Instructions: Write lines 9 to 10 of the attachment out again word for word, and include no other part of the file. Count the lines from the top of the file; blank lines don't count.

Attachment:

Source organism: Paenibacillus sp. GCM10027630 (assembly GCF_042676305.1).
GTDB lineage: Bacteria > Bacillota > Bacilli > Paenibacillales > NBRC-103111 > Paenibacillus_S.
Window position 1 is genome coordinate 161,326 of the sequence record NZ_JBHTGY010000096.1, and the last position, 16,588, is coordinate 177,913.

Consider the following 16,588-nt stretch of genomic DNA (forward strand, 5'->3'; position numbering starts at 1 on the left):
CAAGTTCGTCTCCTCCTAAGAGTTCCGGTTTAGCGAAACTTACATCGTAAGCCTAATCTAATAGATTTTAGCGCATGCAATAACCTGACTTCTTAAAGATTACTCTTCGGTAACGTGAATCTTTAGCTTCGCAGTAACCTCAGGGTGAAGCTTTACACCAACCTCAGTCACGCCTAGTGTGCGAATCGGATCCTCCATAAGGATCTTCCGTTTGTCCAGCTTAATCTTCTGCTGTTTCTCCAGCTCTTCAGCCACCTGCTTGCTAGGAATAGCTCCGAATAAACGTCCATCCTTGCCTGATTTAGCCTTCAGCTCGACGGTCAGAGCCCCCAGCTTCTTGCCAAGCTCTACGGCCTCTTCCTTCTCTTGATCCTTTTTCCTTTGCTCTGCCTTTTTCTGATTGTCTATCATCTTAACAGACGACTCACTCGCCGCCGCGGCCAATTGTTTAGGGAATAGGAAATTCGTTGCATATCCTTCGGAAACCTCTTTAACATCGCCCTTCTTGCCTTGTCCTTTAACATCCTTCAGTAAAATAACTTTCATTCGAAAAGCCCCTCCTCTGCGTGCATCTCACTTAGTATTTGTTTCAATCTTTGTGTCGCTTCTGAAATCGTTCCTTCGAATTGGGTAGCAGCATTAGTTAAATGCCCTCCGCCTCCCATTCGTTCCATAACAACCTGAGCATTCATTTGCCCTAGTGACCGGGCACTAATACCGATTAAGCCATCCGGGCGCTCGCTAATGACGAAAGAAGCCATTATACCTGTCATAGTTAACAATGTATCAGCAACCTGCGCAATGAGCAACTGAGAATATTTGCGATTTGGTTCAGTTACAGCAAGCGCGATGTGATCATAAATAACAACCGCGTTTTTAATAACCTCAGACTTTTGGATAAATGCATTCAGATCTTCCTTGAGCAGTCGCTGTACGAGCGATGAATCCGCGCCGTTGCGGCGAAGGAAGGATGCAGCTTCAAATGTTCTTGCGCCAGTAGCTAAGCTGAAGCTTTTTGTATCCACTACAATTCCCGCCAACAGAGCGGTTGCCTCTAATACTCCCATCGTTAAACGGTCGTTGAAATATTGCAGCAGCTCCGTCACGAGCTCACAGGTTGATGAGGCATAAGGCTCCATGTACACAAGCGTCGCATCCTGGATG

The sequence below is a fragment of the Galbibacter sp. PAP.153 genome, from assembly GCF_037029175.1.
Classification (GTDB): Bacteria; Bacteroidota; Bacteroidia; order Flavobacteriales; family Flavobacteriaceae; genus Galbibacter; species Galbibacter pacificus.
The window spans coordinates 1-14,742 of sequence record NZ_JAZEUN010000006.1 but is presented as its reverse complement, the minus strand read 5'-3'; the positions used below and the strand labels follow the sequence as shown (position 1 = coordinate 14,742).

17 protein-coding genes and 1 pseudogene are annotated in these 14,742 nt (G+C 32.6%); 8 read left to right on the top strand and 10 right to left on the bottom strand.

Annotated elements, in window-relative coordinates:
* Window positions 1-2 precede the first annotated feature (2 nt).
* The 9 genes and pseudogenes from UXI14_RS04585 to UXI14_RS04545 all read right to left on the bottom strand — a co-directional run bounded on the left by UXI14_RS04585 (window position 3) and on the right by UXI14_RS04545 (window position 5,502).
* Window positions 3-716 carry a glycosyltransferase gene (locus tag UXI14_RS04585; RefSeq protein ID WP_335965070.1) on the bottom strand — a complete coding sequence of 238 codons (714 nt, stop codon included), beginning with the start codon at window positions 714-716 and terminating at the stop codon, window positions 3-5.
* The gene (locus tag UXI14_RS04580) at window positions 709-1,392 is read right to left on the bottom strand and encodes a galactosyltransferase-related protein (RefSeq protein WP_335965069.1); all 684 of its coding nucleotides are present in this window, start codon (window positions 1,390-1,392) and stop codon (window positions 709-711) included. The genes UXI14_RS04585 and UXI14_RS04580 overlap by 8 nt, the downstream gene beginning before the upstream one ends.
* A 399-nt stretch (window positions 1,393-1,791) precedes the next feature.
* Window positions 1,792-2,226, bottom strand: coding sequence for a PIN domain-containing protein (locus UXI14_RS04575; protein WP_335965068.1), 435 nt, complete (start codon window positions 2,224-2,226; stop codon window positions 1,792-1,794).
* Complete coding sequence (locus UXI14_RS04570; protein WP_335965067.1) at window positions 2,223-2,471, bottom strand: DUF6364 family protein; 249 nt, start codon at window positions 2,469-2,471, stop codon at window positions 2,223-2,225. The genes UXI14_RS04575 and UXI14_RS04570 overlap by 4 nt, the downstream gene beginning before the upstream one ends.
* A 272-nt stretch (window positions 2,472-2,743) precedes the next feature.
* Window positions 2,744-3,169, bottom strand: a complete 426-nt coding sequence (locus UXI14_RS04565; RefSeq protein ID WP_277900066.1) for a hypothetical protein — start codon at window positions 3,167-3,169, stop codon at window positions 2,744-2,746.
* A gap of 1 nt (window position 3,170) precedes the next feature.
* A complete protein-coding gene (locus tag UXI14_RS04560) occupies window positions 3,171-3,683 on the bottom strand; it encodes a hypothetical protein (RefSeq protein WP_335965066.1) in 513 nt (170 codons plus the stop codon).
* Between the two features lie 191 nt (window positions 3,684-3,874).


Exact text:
17 protein-coding genes and 1 pseudogene are annotated in these 14,742 nt (G+C 32.6%); 8 read left to right on the top strand and 10 right to left on the bottom strand.

Annotated elements, in window-relative coordinates: